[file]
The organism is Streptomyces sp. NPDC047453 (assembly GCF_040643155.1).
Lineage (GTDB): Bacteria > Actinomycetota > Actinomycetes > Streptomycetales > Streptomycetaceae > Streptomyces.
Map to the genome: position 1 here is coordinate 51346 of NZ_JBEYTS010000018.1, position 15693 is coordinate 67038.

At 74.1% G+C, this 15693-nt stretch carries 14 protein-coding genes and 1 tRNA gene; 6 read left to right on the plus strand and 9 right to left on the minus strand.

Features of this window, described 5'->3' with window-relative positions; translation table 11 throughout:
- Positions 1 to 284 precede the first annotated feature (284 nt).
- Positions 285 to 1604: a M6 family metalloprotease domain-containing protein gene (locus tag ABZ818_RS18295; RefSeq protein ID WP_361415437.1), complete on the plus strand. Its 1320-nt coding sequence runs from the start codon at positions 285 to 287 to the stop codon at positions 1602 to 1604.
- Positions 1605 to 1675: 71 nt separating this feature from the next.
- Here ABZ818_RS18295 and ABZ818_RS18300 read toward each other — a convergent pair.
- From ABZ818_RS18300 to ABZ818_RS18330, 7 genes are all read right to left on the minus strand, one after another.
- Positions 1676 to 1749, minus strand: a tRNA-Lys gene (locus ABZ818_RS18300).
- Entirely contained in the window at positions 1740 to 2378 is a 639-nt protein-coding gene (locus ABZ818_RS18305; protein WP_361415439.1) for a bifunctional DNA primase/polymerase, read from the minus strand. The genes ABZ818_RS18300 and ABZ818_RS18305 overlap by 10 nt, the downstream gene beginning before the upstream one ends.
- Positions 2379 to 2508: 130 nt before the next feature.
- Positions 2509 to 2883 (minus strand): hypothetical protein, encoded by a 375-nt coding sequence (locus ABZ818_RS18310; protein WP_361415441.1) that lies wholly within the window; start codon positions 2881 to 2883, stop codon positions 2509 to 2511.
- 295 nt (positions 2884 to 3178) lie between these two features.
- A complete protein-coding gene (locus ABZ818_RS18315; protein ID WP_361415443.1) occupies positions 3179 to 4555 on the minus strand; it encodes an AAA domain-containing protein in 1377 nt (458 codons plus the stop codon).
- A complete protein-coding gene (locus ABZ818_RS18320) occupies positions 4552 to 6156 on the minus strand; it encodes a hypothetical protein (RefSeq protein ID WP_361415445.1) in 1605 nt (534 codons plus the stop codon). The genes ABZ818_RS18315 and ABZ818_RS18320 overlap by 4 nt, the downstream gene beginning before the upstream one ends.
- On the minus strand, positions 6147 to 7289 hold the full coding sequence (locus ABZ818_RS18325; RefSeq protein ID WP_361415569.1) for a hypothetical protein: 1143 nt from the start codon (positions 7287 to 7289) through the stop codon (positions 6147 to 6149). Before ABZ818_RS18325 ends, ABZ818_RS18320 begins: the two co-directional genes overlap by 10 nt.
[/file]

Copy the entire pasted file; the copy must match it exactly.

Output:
The organism is Streptomyces sp. NPDC047453 (assembly GCF_040643155.1).
Lineage (GTDB): Bacteria > Actinomycetota > Actinomycetes > Streptomycetales > Streptomycetaceae > Streptomyces.
Map to the genome: position 1 here is coordinate 51346 of NZ_JBEYTS010000018.1, position 15693 is coordinate 67038.

At 74.1% G+C, this 15693-nt stretch carries 14 protein-coding genes and 1 tRNA gene; 6 read left to right on the plus strand and 9 right to left on the minus strand.

Features of this window, described 5'->3' with window-relative positions; translation table 11 throughout:
- Positions 1 to 284 precede the first annotated feature (284 nt).
- Positions 285 to 1604: a M6 family metalloprotease domain-containing protein gene (locus tag ABZ818_RS18295; RefSeq protein ID WP_361415437.1), complete on the plus strand. Its 1320-nt coding sequence runs from the start codon at positions 285 to 287 to the stop codon at positions 1602 to 1604.
- Positions 1605 to 1675: 71 nt separating this feature from the next.
- Here ABZ818_RS18295 and ABZ818_RS18300 read toward each other — a convergent pair.
- From ABZ818_RS18300 to ABZ818_RS18330, 7 genes are all read right to left on the minus strand, one after another.
- Positions 1676 to 1749, minus strand: a tRNA-Lys gene (locus ABZ818_RS18300).
- Entirely contained in the window at positions 1740 to 2378 is a 639-nt protein-coding gene (locus ABZ818_RS18305; protein WP_361415439.1) for a bifunctional DNA primase/polymerase, read from the minus strand. The genes ABZ818_RS18300 and ABZ818_RS18305 overlap by 10 nt, the downstream gene beginning before the upstream one ends.
- Positions 2379 to 2508: 130 nt before the next feature.
- Positions 2509 to 2883 (minus strand): hypothetical protein, encoded by a 375-nt coding sequence (locus ABZ818_RS18310; protein WP_361415441.1) that lies wholly within the window; start codon positions 2881 to 2883, stop codon positions 2509 to 2511.
- 295 nt (positions 2884 to 3178) lie between these two features.
- A complete protein-coding gene (locus ABZ818_RS18315; protein ID WP_361415443.1) occupies positions 3179 to 4555 on the minus strand; it encodes an AAA domain-containing protein in 1377 nt (458 codons plus the stop codon).
- A complete protein-coding gene (locus ABZ818_RS18320) occupies positions 4552 to 6156 on the minus strand; it encodes a hypothetical protein (RefSeq protein ID WP_361415445.1) in 1605 nt (534 codons plus the stop codon). The genes ABZ818_RS18315 and ABZ818_RS18320 overlap by 4 nt, the downstream gene beginning before the upstream one ends.
- On the minus strand, positions 6147 to 7289 hold the full coding sequence (locus ABZ818_RS18325; RefSeq protein ID WP_361415569.1) for a hypothetical protein: 1143 nt from the start codon (positions 7287 to 7289) through the stop codon (positions 6147 to 6149). Before ABZ818_RS18325 ends, ABZ818_RS18320 begins: the two co-directional genes overlap by 10 nt.